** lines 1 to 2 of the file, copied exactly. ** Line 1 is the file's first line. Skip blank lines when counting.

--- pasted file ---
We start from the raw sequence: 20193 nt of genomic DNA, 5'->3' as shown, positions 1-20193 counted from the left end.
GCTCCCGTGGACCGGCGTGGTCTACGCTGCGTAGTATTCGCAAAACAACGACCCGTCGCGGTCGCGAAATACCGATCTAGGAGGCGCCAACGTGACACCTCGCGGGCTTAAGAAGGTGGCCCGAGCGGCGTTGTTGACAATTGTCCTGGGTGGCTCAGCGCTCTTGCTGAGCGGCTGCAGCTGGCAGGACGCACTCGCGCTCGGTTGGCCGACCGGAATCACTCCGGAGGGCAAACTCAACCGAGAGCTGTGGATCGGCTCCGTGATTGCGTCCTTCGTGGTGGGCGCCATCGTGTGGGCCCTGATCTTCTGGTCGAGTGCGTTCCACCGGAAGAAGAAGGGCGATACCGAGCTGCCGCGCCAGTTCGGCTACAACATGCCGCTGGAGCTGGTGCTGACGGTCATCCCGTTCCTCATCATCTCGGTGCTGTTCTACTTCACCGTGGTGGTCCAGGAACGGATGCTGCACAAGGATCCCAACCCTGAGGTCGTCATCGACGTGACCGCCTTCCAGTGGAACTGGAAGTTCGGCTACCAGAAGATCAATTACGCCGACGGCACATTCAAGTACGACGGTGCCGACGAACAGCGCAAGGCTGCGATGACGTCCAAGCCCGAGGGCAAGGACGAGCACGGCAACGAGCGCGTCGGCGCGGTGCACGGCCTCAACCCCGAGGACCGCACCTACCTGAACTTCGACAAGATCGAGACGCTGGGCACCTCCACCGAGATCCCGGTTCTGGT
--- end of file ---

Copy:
We start from the raw sequence: 20193 nt of genomic DNA, 5'->3' as shown, positions 1-20193 counted from the left end.
GCTCCCGTGGACCGGCGTGGTCTACGCTGCGTAGTATTCGCAAAACAACGACCCGTCGCGGTCGCGAAATACCGATCTAGGAGGCGCCAACGTGACACCTCGCGGGCTTAAGAAGGTGGCCCGAGCGGCGTTGTTGACAATTGTCCTGGGTGGCTCAGCGCTCTTGCTGAGCGGCTGCAGCTGGCAGGACGCACTCGCGCTCGGTTGGCCGACCGGAATCACTCCGGAGGGCAAACTCAACCGAGAGCTGTGGATCGGCTCCGTGATTGCGTCCTTCGTGGTGGGCGCCATCGTGTGGGCCCTGATCTTCTGGTCGAGTGCGTTCCACCGGAAGAAGAAGGGCGATACCGAGCTGCCGCGCCAGTTCGGCTACAACATGCCGCTGGAGCTGGTGCTGACGGTCATCCCGTTCCTCATCATCTCGGTGCTGTTCTACTTCACCGTGGTGGTCCAGGAACGGATGCTGCACAAGGATCCCAACCCTGAGGTCGTCATCGACGTGACCGCCTTCCAGTGGAACTGGAAGTTCGGCTACCAGAAGATCAATTACGCCGACGGCACATTCAAGTACGACGGTGCCGACGAACAGCGCAAGGCTGCGATGACGTCCAAGCCCGAGGGCAAGGACGAGCACGGCAACGAGCGCGTCGGCGCGGTGCACGGCCTCAACCCCGAGGACCGCACCTACCTGAACTTCGACAAGATCGAGACGCTGGGCACCTCCACCGAGATCCCGGTTCTGGT